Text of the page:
This is the most common FTSE 100 stock found in UK equity income funds. Is it a good investment?

Mark David Hartley investigates why this popular FTSE 100 stock keeps popping up in investment fund portfolios across the UK.

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The content of this article is provided for information purposes only and is not intended to be, nor does it constitute, any form of personal advice. Investments in a currency other than sterling are exposed to currency exchange risk. Currency exchange rates are constantly changing, which may affect the value of the investment in sterling terms. You could lose money in sterling even if the stock price rises in the currency of origin. Stocks listed on overseas exchanges may be subject to additional dealing and exchange rate charges, and may have other tax implications, and may not provide the same, or any, regulatory protection as in the UK.

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Investing in UK equity income funds is an easy way to gain exposure to several top FTSE 100 dividend stocks. But I believe investing in individual shares can be a more profitable option.

By selecting shares individually, investors are inclined to research the companies they choose and, subsequently, gain a better understanding of the market. This knowledge can help to guide and balance a portfolio, which can pay off substantially in the long run

However, funds have their place. They can help provide insight into which stocks professionals are choosing. In the UK, some of the most common stocks are Shell, GSK, HSBC and Unilever. But the most popular stock seen in the majority of equity income funds is major oil and gas giant BP (LSE: BP).

Why is it so popular and is it worth consideration?

Value investing

Looking at the BP share price over the past 10 years, the value proposition isn’t immediately obvious. Today’s 490p share price is mere pence away from where it was in July 2014. It would be easy to blame Covid for the low growth, but between 2004 and 2014 it was similarly stagnant.

In fact, the price has endured hardly any noticeable growth since the late 90s, yet it remains a frequent fixture in the portfolios of value investors. This can be confusing for beginners who typically look for stocks with high growth potential.

BP’s value is more deeply rooted in its strength as a reliable dividend-payer with strong earnings growth. While the share price may lack that WOW factor, strong earnings forecasts give the firm a forward price-to-earnings (P/E) ratio of 7.4. That’s below the industry average of 7.9 and considerably lower than the FTSE 100 average of 18.5.

This is what value investors like to see. Strong earnings usually equate to profit, and with income stocks, that often results in higher dividends. Other than a partial cut in 2010, BP’s been paying consistent quarterly dividends many years.

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Environmental challenges

Reliable dividends or not, eco-conscious investors may find BP a hard pill to swallow. Last week, it announced a slowdown on its renewable initiatives, with new CEO Murray Auchincloss shifting focus back to oil and gas. Lacklustre returns from wind and renewables have left shareholders wanting.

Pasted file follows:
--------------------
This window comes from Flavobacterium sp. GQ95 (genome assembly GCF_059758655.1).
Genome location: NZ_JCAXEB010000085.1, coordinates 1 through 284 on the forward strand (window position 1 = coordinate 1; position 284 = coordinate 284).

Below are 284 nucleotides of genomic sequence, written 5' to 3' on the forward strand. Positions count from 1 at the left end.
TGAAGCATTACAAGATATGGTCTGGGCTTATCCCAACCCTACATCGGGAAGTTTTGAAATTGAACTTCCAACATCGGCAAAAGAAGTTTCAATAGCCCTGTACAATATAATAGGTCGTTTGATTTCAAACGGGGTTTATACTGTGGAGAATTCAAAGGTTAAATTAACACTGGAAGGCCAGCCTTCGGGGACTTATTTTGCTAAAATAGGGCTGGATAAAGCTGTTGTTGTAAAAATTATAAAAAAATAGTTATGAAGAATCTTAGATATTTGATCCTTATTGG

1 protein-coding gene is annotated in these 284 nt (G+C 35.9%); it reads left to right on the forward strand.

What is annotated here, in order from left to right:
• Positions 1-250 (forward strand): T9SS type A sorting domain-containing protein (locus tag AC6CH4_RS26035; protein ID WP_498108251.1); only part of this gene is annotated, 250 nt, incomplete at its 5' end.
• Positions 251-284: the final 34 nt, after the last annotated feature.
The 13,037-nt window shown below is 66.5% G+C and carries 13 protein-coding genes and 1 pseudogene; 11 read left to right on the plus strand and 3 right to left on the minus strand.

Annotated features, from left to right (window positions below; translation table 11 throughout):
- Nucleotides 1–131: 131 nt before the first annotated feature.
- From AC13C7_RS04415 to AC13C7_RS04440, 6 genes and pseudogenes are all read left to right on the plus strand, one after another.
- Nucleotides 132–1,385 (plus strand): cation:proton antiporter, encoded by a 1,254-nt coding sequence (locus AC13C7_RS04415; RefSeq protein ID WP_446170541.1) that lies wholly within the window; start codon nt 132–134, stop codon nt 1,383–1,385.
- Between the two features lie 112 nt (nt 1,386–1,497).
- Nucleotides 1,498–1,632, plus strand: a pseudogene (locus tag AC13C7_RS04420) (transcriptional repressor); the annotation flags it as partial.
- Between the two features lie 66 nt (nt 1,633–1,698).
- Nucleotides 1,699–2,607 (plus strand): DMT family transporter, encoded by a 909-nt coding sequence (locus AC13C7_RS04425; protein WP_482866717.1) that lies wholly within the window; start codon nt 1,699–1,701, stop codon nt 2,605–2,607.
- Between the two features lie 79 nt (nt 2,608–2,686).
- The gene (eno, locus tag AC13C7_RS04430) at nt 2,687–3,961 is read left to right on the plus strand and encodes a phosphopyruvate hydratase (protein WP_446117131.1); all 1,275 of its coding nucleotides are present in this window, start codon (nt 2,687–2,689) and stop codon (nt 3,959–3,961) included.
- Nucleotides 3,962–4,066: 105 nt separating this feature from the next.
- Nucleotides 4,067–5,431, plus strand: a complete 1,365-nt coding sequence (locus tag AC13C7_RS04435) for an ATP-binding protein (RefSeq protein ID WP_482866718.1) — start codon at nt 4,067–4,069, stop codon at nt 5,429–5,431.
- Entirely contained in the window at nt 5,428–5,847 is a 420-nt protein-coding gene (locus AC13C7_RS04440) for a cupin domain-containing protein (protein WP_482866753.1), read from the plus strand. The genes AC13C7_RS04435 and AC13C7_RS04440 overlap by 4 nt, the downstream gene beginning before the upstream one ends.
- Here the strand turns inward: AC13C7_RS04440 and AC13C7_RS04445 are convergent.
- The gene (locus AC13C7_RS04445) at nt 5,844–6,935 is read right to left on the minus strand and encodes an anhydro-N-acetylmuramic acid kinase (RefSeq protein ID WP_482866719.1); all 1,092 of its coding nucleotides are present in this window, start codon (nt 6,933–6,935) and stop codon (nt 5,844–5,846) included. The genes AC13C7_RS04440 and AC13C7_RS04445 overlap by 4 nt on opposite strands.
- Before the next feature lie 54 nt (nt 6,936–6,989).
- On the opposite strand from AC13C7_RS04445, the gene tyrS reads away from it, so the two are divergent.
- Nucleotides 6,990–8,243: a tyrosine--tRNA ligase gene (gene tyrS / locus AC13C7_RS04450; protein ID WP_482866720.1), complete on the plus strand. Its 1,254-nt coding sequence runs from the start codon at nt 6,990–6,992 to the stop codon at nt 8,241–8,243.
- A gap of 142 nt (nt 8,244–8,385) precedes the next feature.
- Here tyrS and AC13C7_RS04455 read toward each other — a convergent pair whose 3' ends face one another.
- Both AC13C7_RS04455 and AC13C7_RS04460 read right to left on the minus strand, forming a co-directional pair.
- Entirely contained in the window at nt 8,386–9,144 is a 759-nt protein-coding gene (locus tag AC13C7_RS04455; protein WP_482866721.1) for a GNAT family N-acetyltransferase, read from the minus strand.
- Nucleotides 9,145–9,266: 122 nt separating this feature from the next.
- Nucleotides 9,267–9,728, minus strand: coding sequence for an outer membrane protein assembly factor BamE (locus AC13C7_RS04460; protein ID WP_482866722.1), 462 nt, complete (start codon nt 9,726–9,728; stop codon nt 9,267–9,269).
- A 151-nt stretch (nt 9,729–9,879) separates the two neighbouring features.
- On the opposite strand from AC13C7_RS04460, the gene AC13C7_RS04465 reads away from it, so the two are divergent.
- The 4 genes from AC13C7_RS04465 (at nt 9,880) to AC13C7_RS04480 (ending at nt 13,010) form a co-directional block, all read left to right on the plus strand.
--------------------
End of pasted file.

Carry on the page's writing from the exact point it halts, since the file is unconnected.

In its latest Q1 call, revenue and earnings missed analyst expectations by 14% and 24% respectively.

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Subsequently, the ‘environment’ component of BP’s ESG score has now fallen below that of rival Shell — although it remains well ahead of US oil giant Chevron. The shift in focus is risky. Auchincloss may be underestimating the impact of ESG scores and the lengths that activists will go to hold companies accountable. 

Keeping shareholders happy while meeting increasingly strict emission targets is now the biggest challenge that oil and gas companies face.

Making the right choices

For beginner investors, funds can provide an easy entry point. However, investors may end up supporting companies with policies they don’t necessarily agree with. They may also find the investment strategy doesn’t align with their personal goals.

Time spent assessing the risks and benefits associated with each investment opportunity is invaluable. It’s a critical part of the investment journey, helping investors better understand their personal goals and risk appetite.

Should you invest, the value of your investment may rise or fall and your capital is at risk. Before investing, your individual circumstances should be assessed. Consider taking independent financial advice.

HSBC Holdings is an advertising partner of The Ascent, a Motley Fool company. Mark Hartley has positions in Bp P.l.c., HSBC Holdings, Shell Plc, and Unilever Plc. The Motley Fool UK has recommended GSK, HSBC Holdings, and Unilever Plc. Views expressed on the companies mentioned in this article are those of the writer and therefore may differ from the official recommendations we make in our subscription services such as Share Advisor, Hidden Winners and Pro. Here at The Motley Fool we believe that considering a diverse range of insights makes us better investors.

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